- Courses that have placement elements from the teacher education programmes at the University of Edinburgh (UK) and Monash University (Australia) will be selected, and both the instructors and students of these courses will be invited to join the study. Participating instructors will incorporate TRAC into their course design. Trainee teachers will fill in the log based on their placement experience in the time of COVID-19 (during and after lockdown).
- We will invite in-service teachers through local councils to use TRAC to reflect on their teaching experience in the time of COVID-19. Our sampling will include both primary and secondary school teachers.
- Trainee and in-service teachers who have participated in the previous steps will be interviewed on their experience of reflective activities and feedback using the TRAC log.
- Data analysis collected from TRAC and interviews to identify how teachers work with others to support students in problematic situations, and how they build a learning community through technology-assisted feedback. We will identify challenges and good practice of teaching during the time of COVID-19 and the strengths and weaknesses of technology-assisted feedback to inform institutional strategy and the design of a virtual internship.
- With the goal to prototype ideas for a virtual internship for trainee teachers, we will run two co-design workshops to identify effective ways to support experiential learning virtually. The outputs of activities in Step 4 will be presented to the participants to facilitate the co-design process.
Project evaluation report that outlines key stages and milestones in the project, successes, challenges and lessons learnt. This report will summarise project findings related to the two objectives of the project: how teachers work with others to support students in problematic situations during the time of COVID-19; and elements of feedback that can effectively support teachers’ experiential learning of relational work.
A conceptual prototype of a virtual internship for teachers. Based on the research findings and consultations of the two co-design workshops, we will conceptualise a prototype virtual internship for teachers, focusing on crisis scenarios during the COVID-19 pandemic, i.e., situations where teachers need to exercise professional thinking and skills to solve problems. It is expected that the conceptualised prototype will inform a larger-scale study on understanding and supporting the development of teacher agency and collaborative skills using data generated through participating in virtual internship activities. We also expect the future project to scale the virtual internship to include training for in-service teachers.
Journal and peer-reviewed conference articles: we will produce two journal articles each addressing one research question: 1) Common challenges and good teaching practice in crisis situations of the pandemic, and 2) effective ways to build and maintain a supportive learning community through technology-assisted feedback practice. In addition, we will produce a conference article presenting a conceptual prototype of a virtual internship for teachers.
Dr Yi-Shan Tsai is the principal investigator of this project. She is an Honorary Fellow at the School of Informatics at the University of Edinburgh. She currently works on two large multinational research projects on learning analytics and blended learning in collaboration with 16 different institutional partners in Europe, Australia and Latin America. She is also a lecturer in the Centre for Learning Analytics at Monash (CoLAM) at the Faculty of Information Technology, Monash University. Her research aims to enhance learning, teaching, and educational environments with the adoption of digital and data technologies. She is particularly known for her achievements on an award-winning project, SHEILA (Supporting Higher Education to integrate Learning Analytics), which has informed policy development for learning analytics in over 200 higher education institutions around the world.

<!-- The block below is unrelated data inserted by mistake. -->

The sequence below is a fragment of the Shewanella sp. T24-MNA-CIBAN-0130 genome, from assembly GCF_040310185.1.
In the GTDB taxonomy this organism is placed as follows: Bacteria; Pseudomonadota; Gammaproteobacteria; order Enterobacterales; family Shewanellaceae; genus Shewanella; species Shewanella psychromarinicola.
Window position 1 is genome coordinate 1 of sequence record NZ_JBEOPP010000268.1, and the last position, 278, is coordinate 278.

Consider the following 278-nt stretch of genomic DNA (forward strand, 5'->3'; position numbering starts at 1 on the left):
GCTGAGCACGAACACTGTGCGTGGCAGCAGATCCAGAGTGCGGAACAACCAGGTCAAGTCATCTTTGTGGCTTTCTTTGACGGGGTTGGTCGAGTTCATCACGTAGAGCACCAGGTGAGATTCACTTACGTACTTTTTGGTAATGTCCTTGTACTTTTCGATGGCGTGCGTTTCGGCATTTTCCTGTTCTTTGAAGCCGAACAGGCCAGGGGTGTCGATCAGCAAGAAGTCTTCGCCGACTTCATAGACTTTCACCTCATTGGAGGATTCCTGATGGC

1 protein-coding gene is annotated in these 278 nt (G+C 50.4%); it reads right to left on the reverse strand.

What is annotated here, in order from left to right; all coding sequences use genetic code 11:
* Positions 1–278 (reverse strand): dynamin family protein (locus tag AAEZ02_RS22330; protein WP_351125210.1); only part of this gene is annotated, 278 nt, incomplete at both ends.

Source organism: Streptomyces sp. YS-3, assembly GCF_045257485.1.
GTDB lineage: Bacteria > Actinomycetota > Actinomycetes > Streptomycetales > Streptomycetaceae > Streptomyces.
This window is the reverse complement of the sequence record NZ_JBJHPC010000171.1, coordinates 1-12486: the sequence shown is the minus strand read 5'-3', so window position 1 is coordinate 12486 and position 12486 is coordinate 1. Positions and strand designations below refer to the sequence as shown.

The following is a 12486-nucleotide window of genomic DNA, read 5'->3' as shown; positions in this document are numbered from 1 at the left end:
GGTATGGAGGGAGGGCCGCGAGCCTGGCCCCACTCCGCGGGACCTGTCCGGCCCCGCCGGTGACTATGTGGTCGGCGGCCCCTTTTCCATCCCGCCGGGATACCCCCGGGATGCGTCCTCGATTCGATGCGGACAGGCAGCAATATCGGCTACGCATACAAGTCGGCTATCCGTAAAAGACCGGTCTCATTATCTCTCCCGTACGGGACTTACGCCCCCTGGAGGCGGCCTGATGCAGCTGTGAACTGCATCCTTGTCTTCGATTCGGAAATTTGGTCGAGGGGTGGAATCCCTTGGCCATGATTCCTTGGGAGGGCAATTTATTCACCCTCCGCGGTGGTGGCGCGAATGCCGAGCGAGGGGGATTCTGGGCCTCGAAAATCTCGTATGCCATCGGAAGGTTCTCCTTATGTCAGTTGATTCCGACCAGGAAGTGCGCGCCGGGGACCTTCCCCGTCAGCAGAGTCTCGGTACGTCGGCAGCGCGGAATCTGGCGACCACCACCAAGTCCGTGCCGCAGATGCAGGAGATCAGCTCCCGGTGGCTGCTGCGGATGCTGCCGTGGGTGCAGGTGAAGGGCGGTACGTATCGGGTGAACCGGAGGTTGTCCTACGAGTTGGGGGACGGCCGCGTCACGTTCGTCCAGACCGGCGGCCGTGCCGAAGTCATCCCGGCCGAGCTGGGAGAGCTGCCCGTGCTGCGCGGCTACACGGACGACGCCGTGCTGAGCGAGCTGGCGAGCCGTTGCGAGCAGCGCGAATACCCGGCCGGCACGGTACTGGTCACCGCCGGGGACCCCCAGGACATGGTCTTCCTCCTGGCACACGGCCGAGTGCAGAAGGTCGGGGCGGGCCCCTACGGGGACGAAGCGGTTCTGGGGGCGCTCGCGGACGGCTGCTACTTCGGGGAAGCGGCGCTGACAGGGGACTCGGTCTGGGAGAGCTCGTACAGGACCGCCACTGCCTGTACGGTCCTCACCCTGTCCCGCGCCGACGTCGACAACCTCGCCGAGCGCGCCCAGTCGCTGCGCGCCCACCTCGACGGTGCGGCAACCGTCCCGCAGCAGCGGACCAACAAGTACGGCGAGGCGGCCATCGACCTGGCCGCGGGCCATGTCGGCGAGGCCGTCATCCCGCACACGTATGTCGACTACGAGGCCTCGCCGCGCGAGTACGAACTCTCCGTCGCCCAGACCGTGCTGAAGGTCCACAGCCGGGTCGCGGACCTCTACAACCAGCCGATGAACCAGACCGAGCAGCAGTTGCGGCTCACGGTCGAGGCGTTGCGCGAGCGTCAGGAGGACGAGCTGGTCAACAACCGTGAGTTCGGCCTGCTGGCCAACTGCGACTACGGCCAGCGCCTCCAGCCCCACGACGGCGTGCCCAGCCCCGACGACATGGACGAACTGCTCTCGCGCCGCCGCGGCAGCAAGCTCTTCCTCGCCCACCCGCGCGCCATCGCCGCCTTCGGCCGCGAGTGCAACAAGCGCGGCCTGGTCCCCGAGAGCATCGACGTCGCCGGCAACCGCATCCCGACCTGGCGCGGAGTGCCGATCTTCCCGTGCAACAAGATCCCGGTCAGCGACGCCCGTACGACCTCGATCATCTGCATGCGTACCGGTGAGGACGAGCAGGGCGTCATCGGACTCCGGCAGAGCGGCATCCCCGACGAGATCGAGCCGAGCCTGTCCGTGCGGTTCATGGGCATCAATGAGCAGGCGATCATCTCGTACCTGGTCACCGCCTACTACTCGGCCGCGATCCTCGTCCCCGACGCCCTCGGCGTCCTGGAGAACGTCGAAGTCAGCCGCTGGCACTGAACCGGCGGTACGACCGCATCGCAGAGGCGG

Dr Nataša Pantić is a co-investigator of this project and Senior Lecturer at the University of Edinburgh, School of Education. Her recent research has included studies of teacher agency for change and teacher communities using social and epistemic analysis. Her research interests include educational change and inclusion in contexts of diversity, and teacher development. She has published extensively in these areas in some of the field’s leading journals and other outlets.
Dr Michael Phillips is a co-investigator of this project and the Associate Professor of Digital Transformation in the Faculty of Education, Monash University. His work focuses on the knowledge expert teachers develop when integrating educational technologies into their practice. Additionally, Michael researches the ways in which expert teachers make active decisions about their classroom technology integration. He has received a Highly Commended Paper Award from the Australian Council for Computers in Education (ACCE) and the Best Paper Award at the Society for Information Technology and Teacher Education (SITE) conference in 2016 and 2019.
Professor Dragan Gašević is a co-investigator of this project. He is Professor of Learning Analytics in the Faculty of Information Technology and Director of the Centre for Learning Analytics at Monash University. As a world-leading researcher in learning analytics, Prof Gašević has received several awards for his outstanding work on shaping next-generation learning and software technologies and advancing our understanding of self-regulated and collaborative learning. Funded by granting agencies and industry in Australia, Europe, and North America, Dragan is a recipient of several best paper awards at the major international conferences in learning and software technology.
Ana Hibert is a research associate of this project. She is a PhD student at the Moray House School of Education at the University of Edinburgh. Her research focuses on automated feedback for second language learners.
Comments by Ritti Soncco